Imagine this. You’ve just launched a new product line across multiple digital sales platforms. All channels,website, phone app, etc., have had a design revamp and are looking great. Ads are rolling and people are visiting the site in record numbers. In fact, sales are already spiking and so are user accounts. This is looking like a successful marketing effort and the numbers reflect it! Good job, marketing team! In a day or two, your team plans to review the data and make adjustments as needed.
A week passes and you don’t have all of the data you need to make adjustments. The accounting team is backlogged with data entry and haven’t been able to get accurate totals from each channel. The fulfillment team is at full capacity, even borrowing staff from other departments. Management is starting to worry about inventory resupply. Customer service times have skyrocketed as an influx of requests are coming in. Customers ordering through your app are not seeing their orders within their account on your website. Don’t worry though, weather the storm and in a week or so everything will be sorted out and back to normal.
But another weeks is too late. As a marketer, you need to be working in real time (or close to it). Opportunities are being missed, but what can you do? Not much if you don’t have the data you need to make decisions.
This scenario paints a bit of a dark picture, but it’s one that many businesses suffer from. The truth is, disconnected data, or data that is not being passed automatically between the different software components within a businesses commerce architecture, is one of the biggest issues facing online companies today. And as you can see, it affects the entire organization, including marketers and your customers.
If you're feeling this, you're not alone.
Doom and gloom stories aside, in a recent Gartner report conducted from a survey sample size of 88 organizations, Gartner found that,
"Despite the need to deliver great customer experiences, a large majority of survey respondents report poor performance in this area. Delivery is not easy and most organizations rate themselves low in their ability to do so"1
The report then goes on to state,
"Perhaps worse yet, only about one-third of respondents rate their organizations highly in the area of digital commerce site performance (i.e., security, quality and uptime) — a foundational requirement for 24/7 customer experience."1
Source: Gartner, "Survey Analysis: Organizations Need to Improve the Customer Experience to Fully Exploit Digital Commerce," 4 February 2019, Penny Gillespie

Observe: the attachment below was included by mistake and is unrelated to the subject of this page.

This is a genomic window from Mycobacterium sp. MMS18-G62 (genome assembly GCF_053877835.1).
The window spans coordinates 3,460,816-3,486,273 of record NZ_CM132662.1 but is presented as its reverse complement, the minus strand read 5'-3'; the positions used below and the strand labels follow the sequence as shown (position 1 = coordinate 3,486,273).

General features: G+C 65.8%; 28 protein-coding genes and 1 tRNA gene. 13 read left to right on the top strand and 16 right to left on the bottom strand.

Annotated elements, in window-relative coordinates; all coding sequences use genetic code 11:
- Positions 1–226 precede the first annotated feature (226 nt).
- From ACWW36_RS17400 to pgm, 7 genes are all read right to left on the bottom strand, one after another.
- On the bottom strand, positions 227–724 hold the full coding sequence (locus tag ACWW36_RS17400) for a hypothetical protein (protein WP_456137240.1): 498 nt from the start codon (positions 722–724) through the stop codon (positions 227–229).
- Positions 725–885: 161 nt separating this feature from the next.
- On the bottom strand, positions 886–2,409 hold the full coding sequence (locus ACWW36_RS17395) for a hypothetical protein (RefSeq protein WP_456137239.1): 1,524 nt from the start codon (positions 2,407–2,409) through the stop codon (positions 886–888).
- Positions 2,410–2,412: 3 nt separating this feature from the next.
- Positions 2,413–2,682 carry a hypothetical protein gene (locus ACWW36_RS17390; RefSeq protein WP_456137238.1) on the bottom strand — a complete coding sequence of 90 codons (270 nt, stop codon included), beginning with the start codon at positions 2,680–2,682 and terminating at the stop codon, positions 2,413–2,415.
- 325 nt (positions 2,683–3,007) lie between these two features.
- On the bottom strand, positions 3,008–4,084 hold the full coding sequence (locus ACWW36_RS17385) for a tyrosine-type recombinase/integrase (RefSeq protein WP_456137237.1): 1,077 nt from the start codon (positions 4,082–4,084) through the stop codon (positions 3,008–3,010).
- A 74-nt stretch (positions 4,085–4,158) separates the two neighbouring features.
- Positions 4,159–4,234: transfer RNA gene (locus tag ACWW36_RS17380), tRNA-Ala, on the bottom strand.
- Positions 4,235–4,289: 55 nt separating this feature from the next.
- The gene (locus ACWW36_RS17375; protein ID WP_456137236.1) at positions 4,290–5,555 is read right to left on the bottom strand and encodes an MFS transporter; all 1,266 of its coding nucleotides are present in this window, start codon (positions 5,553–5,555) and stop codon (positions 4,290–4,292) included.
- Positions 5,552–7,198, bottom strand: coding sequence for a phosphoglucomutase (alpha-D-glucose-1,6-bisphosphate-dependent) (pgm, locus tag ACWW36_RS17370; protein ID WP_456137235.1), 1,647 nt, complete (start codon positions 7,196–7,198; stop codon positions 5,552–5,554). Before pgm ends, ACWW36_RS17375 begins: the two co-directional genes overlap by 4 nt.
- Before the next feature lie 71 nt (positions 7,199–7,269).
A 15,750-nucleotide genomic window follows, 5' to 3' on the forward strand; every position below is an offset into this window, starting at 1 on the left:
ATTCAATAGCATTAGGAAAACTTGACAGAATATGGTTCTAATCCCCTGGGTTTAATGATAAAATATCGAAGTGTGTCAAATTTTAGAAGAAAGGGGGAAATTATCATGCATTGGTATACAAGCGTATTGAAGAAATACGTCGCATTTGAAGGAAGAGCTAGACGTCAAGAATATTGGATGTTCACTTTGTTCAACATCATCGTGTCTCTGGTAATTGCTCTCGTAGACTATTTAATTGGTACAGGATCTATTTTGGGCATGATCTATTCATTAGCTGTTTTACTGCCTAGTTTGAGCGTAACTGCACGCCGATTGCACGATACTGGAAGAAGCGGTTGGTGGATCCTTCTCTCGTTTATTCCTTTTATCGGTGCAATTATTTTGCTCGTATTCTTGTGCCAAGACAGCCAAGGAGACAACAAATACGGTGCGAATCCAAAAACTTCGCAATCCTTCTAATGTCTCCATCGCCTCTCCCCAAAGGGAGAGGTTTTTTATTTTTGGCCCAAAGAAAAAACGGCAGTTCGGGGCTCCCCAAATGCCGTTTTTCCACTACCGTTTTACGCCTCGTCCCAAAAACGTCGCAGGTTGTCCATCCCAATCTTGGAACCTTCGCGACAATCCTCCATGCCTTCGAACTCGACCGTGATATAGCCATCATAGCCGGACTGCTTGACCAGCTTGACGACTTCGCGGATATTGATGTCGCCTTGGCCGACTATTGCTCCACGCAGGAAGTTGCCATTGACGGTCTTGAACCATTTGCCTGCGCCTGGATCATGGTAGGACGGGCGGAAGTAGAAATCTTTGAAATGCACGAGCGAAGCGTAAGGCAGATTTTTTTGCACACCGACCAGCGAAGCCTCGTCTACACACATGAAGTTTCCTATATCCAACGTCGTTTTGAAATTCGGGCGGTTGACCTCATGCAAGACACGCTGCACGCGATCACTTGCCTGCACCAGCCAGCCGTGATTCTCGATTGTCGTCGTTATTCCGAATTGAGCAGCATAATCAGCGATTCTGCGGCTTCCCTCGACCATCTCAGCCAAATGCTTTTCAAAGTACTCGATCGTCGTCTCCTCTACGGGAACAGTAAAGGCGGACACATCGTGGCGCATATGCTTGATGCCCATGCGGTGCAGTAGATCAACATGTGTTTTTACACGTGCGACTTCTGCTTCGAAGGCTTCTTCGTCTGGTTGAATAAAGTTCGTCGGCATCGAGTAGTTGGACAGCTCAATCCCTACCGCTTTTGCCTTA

This graphic was published by Gartner, Inc. as part of a larger research document and should be evaluated in the context of the entire document. The Gartner document is available upon request from Acro Media (click here).
Yikes! As you can see, these are common struggles that many businesses are facing. You can take some comfort in the fact that you're not alone in this struggle as perfecting digital commerce is hard! But, it's also a great opportunity to gain a competitive edge. I'll speak more on that later, but if you haven't read this report yet, I'd suggest you do. Here's a link.
Third-party solutions are the new norm
Aligning business and customer data, and getting it to flow throughout your commerce architecture, is not an easy task. A recent report that surveyed 183 ecommerce retail executives about their technology needs found that 66% of retailers opted to use a vendor when implementing new technology rather than build it in-house, up from 51% a year earlier. These retailers rely on third-party provided solutions (SaaS or otherwise) because they simply don’t have the ability to build the technology in-house. Utilizing these highly specialized solutions have become a reality for many businesses because they’re easier to implement and typically cost effective for what you get. The trade off, of course, is that you’re not necessarily in control of your data and therefore disconnected data is a likely outcome. This leads to time consuming manual data entry bottlenecks that we call swivel chair processes.
A couple co-workers of mine recently recorded a webinar that shows some of this in action using two VERY popular SaaS solutions, Shopify and ReCharge. And by very popular, I mean that ~10% of ecommerce website are run on Shopify and ~53% of all online recurring billing and subscriptions happen through ReCharge. That is a lot! With those numbers, you would think that these solutions together are a winning combination. For many businesses starting out, they are. But for many others that are established and growing, disconnected data between the two can’t be avoided. Watch the webinar to see what I mean.